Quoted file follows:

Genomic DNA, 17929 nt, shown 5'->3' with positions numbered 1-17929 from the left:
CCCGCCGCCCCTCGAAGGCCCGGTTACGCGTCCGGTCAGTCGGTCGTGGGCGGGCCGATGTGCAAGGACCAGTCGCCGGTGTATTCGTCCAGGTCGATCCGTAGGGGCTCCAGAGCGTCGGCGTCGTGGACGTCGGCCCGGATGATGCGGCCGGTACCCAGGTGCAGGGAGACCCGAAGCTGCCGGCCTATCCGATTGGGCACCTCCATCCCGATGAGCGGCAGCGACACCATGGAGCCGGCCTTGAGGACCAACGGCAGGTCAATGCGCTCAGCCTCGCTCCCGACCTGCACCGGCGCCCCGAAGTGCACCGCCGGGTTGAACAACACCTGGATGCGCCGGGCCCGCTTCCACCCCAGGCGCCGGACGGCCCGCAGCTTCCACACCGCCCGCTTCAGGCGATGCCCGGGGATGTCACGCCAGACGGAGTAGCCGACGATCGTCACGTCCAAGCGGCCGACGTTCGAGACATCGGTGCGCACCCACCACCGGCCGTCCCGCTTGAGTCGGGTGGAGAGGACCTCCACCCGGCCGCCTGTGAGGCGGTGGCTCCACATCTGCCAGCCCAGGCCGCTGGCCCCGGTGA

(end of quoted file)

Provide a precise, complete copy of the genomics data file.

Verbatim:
Genomic DNA, 17929 nt, shown 5'->3' with positions numbered 1-17929 from the left:
CCCGCCGCCCCTCGAAGGCCCGGTTACGCGTCCGGTCAGTCGGTCGTGGGCGGGCCGATGTGCAAGGACCAGTCGCCGGTGTATTCGTCCAGGTCGATCCGTAGGGGCTCCAGAGCGTCGGCGTCGTGGACGTCGGCCCGGATGATGCGGCCGGTACCCAGGTGCAGGGAGACCCGAAGCTGCCGGCCTATCCGATTGGGCACCTCCATCCCGATGAGCGGCAGCGACACCATGGAGCCGGCCTTGAGGACCAACGGCAGGTCAATGCGCTCAGCCTCGCTCCCGACCTGCACCGGCGCCCCGAAGTGCACCGCCGGGTTGAACAACACCTGGATGCGCCGGGCCCGCTTCCACCCCAGGCGCCGGACGGCCCGCAGCTTCCACACCGCCCGCTTCAGGCGATGCCCGGGGATGTCACGCCAGACGGAGTAGCCGACGATCGTCACGTCCAAGCGGCCGACGTTCGAGACATCGGTGCGCACCCACCACCGGCCGTCCCGCTTGAGTCGGGTGGAGAGGACCTCCACCCGGCCGCCTGTGAGGCGGTGGCTCCACATCTGCCAGCCCAGGCCGCTGGCCCCGGTGA